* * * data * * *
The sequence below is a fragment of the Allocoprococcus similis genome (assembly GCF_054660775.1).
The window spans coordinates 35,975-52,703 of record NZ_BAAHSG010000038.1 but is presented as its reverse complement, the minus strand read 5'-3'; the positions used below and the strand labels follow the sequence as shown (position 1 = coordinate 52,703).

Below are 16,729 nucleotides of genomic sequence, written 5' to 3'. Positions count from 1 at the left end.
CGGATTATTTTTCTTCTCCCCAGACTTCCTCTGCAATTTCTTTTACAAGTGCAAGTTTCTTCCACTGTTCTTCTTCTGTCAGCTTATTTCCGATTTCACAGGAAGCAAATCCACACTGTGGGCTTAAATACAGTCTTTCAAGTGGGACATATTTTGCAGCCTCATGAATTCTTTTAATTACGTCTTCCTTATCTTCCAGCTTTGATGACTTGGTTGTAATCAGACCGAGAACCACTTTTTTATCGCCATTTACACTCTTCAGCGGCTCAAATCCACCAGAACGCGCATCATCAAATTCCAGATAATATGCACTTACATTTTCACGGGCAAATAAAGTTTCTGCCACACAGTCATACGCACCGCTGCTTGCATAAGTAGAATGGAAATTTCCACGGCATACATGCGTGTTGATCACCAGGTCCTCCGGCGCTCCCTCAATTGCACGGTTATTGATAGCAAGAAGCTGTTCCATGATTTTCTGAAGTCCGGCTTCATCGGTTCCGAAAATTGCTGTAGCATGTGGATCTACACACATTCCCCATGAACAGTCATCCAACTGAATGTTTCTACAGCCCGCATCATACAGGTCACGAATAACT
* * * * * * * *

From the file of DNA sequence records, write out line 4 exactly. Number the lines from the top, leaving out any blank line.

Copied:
CGGATTATTTTTCTTCTCCCCAGACTTCCTCTGCAATTTCTTTTACAAGTGCAAGTTTCTTCCACTGTTCTTCTTCTGTCAGCTTATTTCCGATTTCACAGGAAGCAAATCCACACTGTGGGCTTAAATACAGTCTTTCAAGTGGGACATATTTTGCAGCCTCATGAATTCTTTTAATTACGTCTTCCTTATCTTCCAGCTTTGATGACTTGGTTGTAATCAGACCGAGAACCACTTTTTTATCGCCATTTACACTCTTCAGCGGCTCAAATCCACCAGAACGCGCATCATCAAATTCCAGATAATATGCACTTACATTTTCACGGGCAAATAAAGTTTCTGCCACACAGTCATACGCACCGCTGCTTGCATAAGTAGAATGGAAATTTCCACGGCATACATGCGTGTTGATCACCAGGTCCTCCGGCGCTCCCTCAATTGCACGGTTATTGATAGCAAGAAGCTGTTCCATGATTTTCTGAAGTCCGGCTTCATCGGTTCCGAAAATTGCTGTAGCATGTGGATCTACACACATTCCCCATGAACAGTCATCCAACTGAATGTTTCTACAGCCCGCATCATACAGGTCACGAATAACT